Photo Source: Public Domain Pictures
The Nor’easter dumped three feet of snow between midnight and dawn. The forecast had been for inches. I made and drank coffee, called in a no-show at work, bundled up, and grabbed my snow shovel. A town plow had made one center pass, mounding the snow across the street. It would be hours before it would return to clear the sides.
Across the street, in front of the facing house, a compact sedan was buried to the windows. It shouldn’t have been there. Paul and Laura, pilot and stewardess, drove SUVs. And Laura had told me the morning before that she was just leaving for a west coast swing. I saw no one inside the sedan and decided it was none of my business.
The air temperature was just above freezing, and the snow had the soggy, resilient texture of putty. I knew from the first shovel-full that I needed to lighten every scoop. I’d sweated through my T shirt and cleared about thirty feet of walk when the front door across the street opened, and a petite brunette stepped out and sank into the snow. She didn’t belong there either.
She sink-walked her way out to the sedan, opened the trunk, and took out a plastic shovel half the width of mine. Her boots, glimpsed as she high stepped, were built for fashion rather than function, and she wore a light jacket on top of a blouse. Her mittens were porous wool that would be soaked in minutes. She started shoveling right behind the trunk.
“Wrong end,” I called out.
“Just shovel out the front. I’ll help push you from the back.”
She worked her way to the front of her car and resumed shoveling. I glanced at her a few times as I did my own chucking. The thin plastic blade of her shovel bent with each scoop, spilling a third of its load. She would be at it for hours, or more likely, just give up and go back into the house. I fought against my better nature, but trudged across the street.
“I’ll give you a hand, it’ll go a little faster.”
She nodded her thanks but said nothing. Close up I could see that her short cut hair was still sleep tousled and her face had no makeup. A quick getaway maybe. I had to ask.
She hesitated. There was only one probable situation that would have put her where she was, and even a suburban dullard like me must have surmised it. “He had to leave right after midnight for a charter flight.”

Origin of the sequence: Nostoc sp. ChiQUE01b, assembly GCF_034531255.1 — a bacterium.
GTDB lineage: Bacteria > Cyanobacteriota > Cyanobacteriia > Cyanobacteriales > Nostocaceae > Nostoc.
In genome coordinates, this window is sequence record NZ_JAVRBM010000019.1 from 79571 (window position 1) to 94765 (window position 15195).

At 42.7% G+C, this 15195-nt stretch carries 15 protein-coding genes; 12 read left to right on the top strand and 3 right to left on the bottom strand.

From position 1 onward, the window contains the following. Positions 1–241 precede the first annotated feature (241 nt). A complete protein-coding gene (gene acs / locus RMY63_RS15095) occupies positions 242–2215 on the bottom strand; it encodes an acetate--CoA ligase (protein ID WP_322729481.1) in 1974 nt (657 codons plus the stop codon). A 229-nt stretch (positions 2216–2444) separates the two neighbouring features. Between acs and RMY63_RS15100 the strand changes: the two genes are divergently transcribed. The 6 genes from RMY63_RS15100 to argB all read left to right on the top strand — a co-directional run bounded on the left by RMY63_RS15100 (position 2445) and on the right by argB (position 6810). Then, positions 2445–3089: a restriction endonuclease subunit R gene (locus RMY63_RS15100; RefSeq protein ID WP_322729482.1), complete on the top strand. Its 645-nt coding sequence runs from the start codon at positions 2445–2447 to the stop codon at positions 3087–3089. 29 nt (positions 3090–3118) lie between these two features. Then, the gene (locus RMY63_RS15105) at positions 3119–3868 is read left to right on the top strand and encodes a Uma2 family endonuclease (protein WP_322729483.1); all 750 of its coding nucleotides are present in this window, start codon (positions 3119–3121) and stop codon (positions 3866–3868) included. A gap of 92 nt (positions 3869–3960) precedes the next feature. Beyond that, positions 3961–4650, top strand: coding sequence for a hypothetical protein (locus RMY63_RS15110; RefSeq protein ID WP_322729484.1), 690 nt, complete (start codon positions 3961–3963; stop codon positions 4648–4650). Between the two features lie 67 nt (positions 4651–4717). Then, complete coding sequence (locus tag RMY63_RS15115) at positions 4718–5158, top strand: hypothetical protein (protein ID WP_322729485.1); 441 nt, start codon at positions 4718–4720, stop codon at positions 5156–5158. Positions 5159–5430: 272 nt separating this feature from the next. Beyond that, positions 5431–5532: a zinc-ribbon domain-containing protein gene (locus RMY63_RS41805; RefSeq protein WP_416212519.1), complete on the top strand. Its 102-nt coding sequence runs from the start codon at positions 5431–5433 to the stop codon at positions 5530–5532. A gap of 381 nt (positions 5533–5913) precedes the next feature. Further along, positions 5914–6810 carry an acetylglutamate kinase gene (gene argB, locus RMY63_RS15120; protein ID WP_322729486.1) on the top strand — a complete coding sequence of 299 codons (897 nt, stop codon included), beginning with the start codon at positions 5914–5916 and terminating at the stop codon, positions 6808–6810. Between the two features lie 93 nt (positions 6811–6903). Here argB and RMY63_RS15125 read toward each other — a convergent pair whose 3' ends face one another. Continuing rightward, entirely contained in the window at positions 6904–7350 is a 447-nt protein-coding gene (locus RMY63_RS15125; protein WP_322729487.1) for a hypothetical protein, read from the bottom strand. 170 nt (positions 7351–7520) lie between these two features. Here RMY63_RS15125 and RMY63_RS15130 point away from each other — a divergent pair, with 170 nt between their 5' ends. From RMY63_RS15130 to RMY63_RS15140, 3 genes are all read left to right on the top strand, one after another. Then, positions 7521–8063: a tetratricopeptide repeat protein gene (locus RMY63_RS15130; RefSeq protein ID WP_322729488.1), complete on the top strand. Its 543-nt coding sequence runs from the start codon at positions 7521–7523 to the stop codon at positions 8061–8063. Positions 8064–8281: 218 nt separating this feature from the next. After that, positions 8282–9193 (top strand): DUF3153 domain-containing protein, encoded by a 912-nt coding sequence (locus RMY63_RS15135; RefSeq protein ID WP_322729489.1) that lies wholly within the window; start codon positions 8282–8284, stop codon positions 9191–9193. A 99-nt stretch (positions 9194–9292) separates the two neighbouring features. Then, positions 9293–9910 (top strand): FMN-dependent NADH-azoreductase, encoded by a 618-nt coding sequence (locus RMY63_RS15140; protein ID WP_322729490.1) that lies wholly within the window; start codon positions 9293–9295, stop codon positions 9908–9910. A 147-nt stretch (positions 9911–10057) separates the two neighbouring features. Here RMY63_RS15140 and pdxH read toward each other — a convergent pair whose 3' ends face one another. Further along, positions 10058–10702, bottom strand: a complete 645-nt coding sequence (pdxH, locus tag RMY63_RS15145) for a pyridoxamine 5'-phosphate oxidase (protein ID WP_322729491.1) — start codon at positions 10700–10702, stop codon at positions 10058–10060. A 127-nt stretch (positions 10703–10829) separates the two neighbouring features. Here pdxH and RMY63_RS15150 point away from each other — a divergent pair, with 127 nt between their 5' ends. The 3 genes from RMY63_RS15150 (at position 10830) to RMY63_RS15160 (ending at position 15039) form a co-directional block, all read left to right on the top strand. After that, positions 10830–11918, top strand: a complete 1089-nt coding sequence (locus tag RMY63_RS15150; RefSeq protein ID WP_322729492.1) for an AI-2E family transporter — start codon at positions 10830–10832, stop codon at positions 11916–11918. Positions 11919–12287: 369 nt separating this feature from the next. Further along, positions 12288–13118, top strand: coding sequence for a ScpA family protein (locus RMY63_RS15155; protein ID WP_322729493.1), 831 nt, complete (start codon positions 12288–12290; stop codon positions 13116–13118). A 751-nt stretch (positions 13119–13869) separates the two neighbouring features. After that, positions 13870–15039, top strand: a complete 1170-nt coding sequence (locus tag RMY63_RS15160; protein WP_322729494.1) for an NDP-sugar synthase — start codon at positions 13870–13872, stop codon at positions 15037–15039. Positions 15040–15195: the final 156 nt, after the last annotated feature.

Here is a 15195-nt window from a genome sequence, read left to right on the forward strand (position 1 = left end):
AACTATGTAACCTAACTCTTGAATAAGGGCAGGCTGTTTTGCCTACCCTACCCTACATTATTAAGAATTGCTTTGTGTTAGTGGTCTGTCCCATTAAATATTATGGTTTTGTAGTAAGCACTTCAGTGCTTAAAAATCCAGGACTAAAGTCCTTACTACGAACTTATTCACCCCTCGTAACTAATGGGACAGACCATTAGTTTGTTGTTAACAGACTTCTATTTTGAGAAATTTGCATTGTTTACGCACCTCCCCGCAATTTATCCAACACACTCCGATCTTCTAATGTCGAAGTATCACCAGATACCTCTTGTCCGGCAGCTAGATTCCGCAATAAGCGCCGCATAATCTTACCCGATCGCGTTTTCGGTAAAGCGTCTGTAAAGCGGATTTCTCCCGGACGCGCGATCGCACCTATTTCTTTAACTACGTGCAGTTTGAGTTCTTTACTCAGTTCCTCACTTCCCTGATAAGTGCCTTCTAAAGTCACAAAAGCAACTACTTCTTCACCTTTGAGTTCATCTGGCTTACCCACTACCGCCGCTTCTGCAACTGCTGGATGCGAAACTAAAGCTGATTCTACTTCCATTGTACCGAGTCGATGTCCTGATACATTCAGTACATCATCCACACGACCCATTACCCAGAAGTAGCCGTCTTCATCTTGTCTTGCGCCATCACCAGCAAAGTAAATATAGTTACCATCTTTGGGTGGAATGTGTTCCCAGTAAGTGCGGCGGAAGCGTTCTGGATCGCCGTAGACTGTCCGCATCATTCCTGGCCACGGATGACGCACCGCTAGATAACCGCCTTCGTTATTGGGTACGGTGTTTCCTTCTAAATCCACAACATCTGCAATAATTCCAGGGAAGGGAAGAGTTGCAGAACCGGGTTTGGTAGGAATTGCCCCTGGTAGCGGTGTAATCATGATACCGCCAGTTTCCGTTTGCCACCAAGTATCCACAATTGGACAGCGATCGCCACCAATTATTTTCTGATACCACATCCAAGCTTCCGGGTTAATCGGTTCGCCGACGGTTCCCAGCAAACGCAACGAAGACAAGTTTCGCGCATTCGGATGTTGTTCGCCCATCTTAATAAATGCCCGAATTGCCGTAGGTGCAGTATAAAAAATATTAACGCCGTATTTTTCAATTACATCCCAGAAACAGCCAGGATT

I nodded, and stayed silent. If she’d been a friend of Laura’s she’d have told me, to exonerate herself.
We shoveled alongside each other in silence for ten minutes. She was a hard worker with a bad tool and I admired her tenacity even though she must be getting hypothermic. I paused. Inviting her into my house to warm up would probably just generate fear.
“Look, why don’t you go back into Paul’s house for a little while and get warm?”
Another hesitation. “I can’t When I shut the door it locked behind me.”
“Oh. Okay, let’s dig out the driver side door so you can get in, start the car and get warm.”
“I’m fine, really.”
I watched her tremble. “No. You’re not. Get in the car, please or I’m going to quit shoveling.”
Her smile was pained, but she nodded yes. After a couple minutes of shoveling we were able to unbury the door so she could get in. Once the car started, I went back to bending and scooping, and laughed out loud at my meandering thoughts. I was helping a woman I didn’t know get away from a one-night stand with a married neighbor. I was both envious of their sexual encounter and somehow feeling protective of her.
After a few more minutes the muscles in my back and shoulders begin to ache and I had to slow down, but five minutes after that had cleared away enough snow that she could try to launch. I stepped over to her window and she rolled it down.
“I think we’re close. I’ll get behind you and push. Just accelerate gently, and if the wheels spin, rock back and forth until you break loose.”
“Okay, thanks.” She had a faint smile that suggested she also saw the absurdity in our situation.
It took a few tries, but she broke loose and pulled onto the plowed portion of the road. She rolled down the window again and we shook hands. Hers was still snow cold.
“Thanks a lot.” She stared at my sweaty face with concern.
“No problem,” I lied. “Safe trip wherever you’re going.”
She looked like she wanted to say something, but gave me a crinkle-faced smile, nodded and drove off.
I slogged back across to my side of the street and continued shoveling. She’d never told me her name, and I’d never asked. I never mentioned her to Paul.
Ed Ahern resumed writing after forty odd years in foreign intelligence and international sales. He’s had over two hundred fifty stories and poems published so far, and five books. Ed works the other side of writing at Bewildering Stories, where he sits on the review board and manages a posse of six review editors.
If you are interested in leaning more about Ed Ahern, you can find him on these social media outlets: